Choose the class clown for class performance. Use their desire to entertain for the benefit of the whole class. Feed the inner clown by providing opportunities for attention.

Class clowns can sometimes by wonderful masters of ceremonies. The danger in the situation is that while some class clowns like attention in unstructured circumstance (calling out in class) they may not respond to structured circumstances (class morning talks)

 

Class Clown and Audience

Class clowns often do not understand the difference between the concepts of laughing at  and laughing with. The class clown needs to understand that he is member of the class and his inappropriate behaviour often prevents others from learning.

Pointing out that he is alienating his audience may be a powerful message.

Statements like, "Barry isn't happy that your silly behaviour is stopping him from doing his mathematics project. Isn't that right Barry?"

 

Class Clown and Peers

Stop the class response to the misbehaviour of the class clown. The class clown is the one who is often making ridiculous sounds. In reality, sometimes it is difficult not to laugh. I mean, who doesn't like a good fart joke? ONCE!

Any response generated by misbehaviour will be just the encouragement the class clown needs to continue the joke. Keeping the class silent can be hard work.

Try directions like, "Hands up if you would like Barry to stop disturbing us."

Barry will quickly look at those whose hands are down because these are his audience.

The teacher needs to respond quickly, "Hands down. 23 hands went up Barry. 23 people find your behaviour disruptive. 23 people want you to STOP."

Notice the person the class clown looks towards first when misbehaving. This will be the person of most influence. It might be you, the teacher. This is the person with the most power to reduce misbehavior incidents.

The class clown really wants to elicit a response from this person. If you can get this person NOT to react, the audience is taken away. It might take some preparation on your part.

 

 

Class Clown and Space

Use classroom space to remove the audience.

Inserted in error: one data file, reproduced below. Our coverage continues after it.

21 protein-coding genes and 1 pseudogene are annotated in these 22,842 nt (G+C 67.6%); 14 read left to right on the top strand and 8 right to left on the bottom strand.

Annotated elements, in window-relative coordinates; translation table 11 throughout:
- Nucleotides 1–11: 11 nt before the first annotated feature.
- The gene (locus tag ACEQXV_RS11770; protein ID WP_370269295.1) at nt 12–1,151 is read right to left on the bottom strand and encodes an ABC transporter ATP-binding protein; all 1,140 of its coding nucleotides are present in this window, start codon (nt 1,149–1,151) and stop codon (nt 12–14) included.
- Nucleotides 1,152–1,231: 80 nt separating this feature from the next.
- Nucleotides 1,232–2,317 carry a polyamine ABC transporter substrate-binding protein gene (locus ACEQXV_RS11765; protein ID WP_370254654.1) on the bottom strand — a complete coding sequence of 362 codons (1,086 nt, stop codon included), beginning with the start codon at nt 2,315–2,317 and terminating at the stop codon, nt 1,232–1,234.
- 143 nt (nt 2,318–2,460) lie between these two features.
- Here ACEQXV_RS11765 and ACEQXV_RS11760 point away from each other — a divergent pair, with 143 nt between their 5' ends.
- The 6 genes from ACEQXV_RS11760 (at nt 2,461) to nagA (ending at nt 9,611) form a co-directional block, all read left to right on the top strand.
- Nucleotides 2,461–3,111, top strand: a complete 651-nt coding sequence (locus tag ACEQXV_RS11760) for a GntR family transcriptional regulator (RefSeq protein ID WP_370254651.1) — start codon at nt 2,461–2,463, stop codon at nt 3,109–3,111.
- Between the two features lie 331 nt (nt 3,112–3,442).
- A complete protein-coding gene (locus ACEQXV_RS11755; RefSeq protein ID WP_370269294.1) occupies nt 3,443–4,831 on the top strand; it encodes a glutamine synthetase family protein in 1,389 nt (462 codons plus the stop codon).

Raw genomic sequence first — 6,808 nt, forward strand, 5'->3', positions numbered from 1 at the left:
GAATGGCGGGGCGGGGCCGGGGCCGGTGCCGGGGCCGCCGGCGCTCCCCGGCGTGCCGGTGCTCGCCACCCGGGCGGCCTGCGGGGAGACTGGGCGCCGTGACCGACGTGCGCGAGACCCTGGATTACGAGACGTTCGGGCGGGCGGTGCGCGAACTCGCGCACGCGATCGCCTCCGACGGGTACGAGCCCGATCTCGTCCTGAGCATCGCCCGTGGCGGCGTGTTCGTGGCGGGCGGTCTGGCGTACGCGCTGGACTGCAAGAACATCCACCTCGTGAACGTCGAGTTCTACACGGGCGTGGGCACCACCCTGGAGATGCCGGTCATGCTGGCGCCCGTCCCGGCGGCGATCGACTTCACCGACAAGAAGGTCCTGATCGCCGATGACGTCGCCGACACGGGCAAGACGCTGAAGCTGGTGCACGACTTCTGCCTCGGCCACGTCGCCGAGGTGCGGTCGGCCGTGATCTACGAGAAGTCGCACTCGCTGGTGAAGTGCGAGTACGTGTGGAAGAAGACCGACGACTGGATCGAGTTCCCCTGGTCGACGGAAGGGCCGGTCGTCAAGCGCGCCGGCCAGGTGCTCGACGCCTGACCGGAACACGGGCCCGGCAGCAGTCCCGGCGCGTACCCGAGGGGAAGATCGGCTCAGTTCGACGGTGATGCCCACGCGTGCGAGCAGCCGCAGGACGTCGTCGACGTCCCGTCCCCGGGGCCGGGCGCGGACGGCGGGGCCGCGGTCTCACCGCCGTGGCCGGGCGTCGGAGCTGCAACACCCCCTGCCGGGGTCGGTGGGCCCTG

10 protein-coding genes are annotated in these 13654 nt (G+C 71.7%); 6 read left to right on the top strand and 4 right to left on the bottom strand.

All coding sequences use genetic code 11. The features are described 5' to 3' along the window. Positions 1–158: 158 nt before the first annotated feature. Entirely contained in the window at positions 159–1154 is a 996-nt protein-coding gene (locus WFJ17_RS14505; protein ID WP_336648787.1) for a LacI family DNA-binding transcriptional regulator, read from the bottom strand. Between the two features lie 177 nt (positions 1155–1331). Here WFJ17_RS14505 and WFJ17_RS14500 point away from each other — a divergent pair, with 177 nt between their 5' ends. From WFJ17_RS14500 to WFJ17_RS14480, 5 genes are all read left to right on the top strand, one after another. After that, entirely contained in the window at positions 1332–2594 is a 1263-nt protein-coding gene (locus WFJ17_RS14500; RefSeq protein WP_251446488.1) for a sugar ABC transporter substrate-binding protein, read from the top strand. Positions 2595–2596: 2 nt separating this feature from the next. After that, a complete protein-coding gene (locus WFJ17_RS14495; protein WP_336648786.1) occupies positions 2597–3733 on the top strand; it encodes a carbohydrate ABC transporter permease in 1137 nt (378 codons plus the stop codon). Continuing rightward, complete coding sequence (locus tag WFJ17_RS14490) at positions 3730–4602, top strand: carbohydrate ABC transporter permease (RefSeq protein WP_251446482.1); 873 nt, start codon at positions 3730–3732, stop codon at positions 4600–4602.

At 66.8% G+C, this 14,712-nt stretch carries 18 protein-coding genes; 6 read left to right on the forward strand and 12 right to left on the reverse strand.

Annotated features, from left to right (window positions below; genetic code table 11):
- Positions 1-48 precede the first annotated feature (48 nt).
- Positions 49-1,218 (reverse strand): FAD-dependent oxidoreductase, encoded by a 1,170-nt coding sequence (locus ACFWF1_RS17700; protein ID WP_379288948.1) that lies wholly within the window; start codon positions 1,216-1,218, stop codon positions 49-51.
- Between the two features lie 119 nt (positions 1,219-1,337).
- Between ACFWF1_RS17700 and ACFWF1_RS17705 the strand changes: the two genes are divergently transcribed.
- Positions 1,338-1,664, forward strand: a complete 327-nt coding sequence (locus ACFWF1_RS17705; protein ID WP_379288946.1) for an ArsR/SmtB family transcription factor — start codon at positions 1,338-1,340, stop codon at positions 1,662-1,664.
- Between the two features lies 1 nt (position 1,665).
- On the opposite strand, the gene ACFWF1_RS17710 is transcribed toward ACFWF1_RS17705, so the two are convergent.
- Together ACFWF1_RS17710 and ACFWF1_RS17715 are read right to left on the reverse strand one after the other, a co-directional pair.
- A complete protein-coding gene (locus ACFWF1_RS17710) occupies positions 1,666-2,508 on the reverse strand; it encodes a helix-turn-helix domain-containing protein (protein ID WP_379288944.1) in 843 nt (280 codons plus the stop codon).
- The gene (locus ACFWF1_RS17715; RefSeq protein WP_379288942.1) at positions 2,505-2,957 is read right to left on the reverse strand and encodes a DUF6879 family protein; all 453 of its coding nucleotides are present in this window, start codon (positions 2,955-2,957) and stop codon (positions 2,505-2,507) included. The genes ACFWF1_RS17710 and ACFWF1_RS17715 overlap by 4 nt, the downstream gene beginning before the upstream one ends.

Don't place the class clown at the front of the room because they are in the spotlight for the whole class.  ( Isn't that why teachers stand there?)

Every action of the class clown will be seen by those behind. If he wants the stand and wiggle his bum, the whole class will laugh.

Place the class clown in the far corner of the room as far as possible from the teacher's desk. This will reduce the impact to the small group students nearby.

Remove the clown from the class or remove the class from the clown. If misbehaviour proves in tolerable, move the clown's table just outside the classroom door. He can see you but he can not see the class and the class can not see him.

 

Actions that don't work.

  • Taking no action is counter productive. Provide feedback to the class clown as appropriate with "I" statements. Give him attention but on your terms.  This kind of behaviour won't go away by itself. It needs your interaction to improve.
  • Don't take the actions of the class clown personally. Often the teacher resents the class clown and this reaction is picked up by the class.
  • Don't embarrass or ridicule the class clown. This creates a battle and only generates a situation where no one will win.
  • Don't use humour to compete with the class clown. It will set a dangerous competitive situation not unlike Dueling Banjos.
  • Don't over-react. This plays right into the hands of the class clown. Over reaction validates his position of power.
  • Don't try using anger or sarcasm.

Root Causes.

Every teacher understands sometimes no approach will work with some class clowns. Persistent and willful misbehaviour  needs further investigation. Almost certainly there will be deeper causes.

Anxiety and stress come from somewhere. It is easy to put the blame on the home, or parents or siblings. Sometimes professional counseling is required to help the class clown become an accepted member of your classroom.

Comodo SSL
s2Member®